Kidney and Urinary Tract Disorders Flashcards Preview

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Flashcards in Kidney and Urinary Tract Disorders Deck (127):

GFR at 28 weeks gestation compared to term infant

At 28 weeks the GFR is only 10% of term infant


GFR at term

15-20ml/min per 1.73m2


Changes in GFR post-partum

Rapidly rises to 1-2 years of age when adult rate of 80-120ml/min per 1.73m2 is reached


How are congenital renal abnormalities identified?

Before antenatal US they wouldn't be detected until caused symptoms in infancy/childhood or occasionally adulthood - now detected in utero


What is renal agenesis?

Absence of both kidneys congenitally


What is Potters syndrome?

Oligohydramnios due to decreased urine production due to renal problems (as urine makes up majority of amniotic fluid) leading to fatal condition


Symptoms of Potters syndrome?

Specific facies with low-set ears, beaked nose, prominent epicanthic folds
Pulmonary hypoplasia
Deformed limbs
May be stillborn or die soon after birth due to resp. failure


Plasma Creatinine concentration in children

Main test of renal function
Rises progressively throughout childhood according to height and muscle bulk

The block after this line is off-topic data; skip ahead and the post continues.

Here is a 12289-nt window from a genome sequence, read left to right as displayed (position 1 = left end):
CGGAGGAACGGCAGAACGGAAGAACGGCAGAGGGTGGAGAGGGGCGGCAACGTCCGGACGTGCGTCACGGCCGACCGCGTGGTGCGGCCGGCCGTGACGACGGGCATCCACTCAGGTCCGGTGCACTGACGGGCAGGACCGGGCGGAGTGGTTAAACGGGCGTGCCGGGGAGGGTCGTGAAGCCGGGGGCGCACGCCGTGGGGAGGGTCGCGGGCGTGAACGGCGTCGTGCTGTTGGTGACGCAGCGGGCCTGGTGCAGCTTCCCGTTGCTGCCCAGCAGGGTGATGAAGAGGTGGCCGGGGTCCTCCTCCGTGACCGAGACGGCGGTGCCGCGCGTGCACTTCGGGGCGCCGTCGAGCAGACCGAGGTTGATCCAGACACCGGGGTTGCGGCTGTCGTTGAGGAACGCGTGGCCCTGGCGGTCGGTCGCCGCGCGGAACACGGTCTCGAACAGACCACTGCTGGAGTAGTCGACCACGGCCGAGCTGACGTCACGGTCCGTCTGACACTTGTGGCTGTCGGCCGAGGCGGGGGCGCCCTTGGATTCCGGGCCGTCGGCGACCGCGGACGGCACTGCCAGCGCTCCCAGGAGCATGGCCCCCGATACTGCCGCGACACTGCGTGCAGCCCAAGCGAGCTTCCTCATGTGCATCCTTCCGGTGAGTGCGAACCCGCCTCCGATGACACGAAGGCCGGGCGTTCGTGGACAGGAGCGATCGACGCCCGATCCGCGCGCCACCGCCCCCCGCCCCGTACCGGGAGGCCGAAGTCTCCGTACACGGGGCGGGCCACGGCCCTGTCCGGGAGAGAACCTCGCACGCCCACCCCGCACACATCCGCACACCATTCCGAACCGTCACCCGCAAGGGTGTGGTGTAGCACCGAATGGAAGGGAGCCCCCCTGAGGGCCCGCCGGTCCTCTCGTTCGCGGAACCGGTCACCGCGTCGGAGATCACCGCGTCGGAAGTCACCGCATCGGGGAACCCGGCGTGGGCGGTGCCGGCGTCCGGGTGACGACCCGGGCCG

eGFR in children

Better measure of renal function than creatinine and useful to monitor renal function serially in children with renal impairment


Inulin or EDTA GFR in children

More accurate as clearance from plasma of substrates freely filtered and not secreted or reabsorbed - but need for repeated blood tests limits use in children


Creatinine clearance in children

Requires timed urine collection and blood tests. Rarely done in children as inconvenient and inaccurate


Plasma urea concentration in children

Same as adults
Increased in renal failure often before creatinine starts rising, raised levels may be symptomatic


What is DMSA scan?

Static scan of renal cortex - detects functional defects such as scars but v.sensitive therefore need to wait 2 months after UTI


What is Micturating cystourethrogram?

MCUG - contrast into bladder through urethral catheter - visualise bladder and urethral anatomy - detects reflux and obstruction


What is MAG3 renogram?

Dynamic isotope scan - measures urinary drainage - best performed with high urine flow
In children >4 (can cooperate) can identify reflux


What is multicystic dysplastic kidney (MCDK)?

Results from failure of union of ureteric bud (ureter/pelvis/calyces/collecting duct) with nephrogenic mesenchyme
Therefore leaves non-functioning structure with multiple large fluid-filled cysts - no renal tissue and no collection to bladder


What happens normally to MCDK?

Half will have involuted by 2 years of age
Nephrectomy only indicated if remains large or hypertension develops (rare)


What is risk with MCDK?

Produce no urine therefore if bilateral will get Potters syndrome


Other causes of large cystic kidneys other than MCDK?

Autosomal recessive and autosomal dominant polycystic kidney disease and tuberous sclerosis


Difference between other cystic kidney disorders and MCDK?

Bilateral BUT some or normal renal function is maintained


Main symptoms of ADPKD in childhood?

Hypertension, haematuria
Renal failure in late adulthood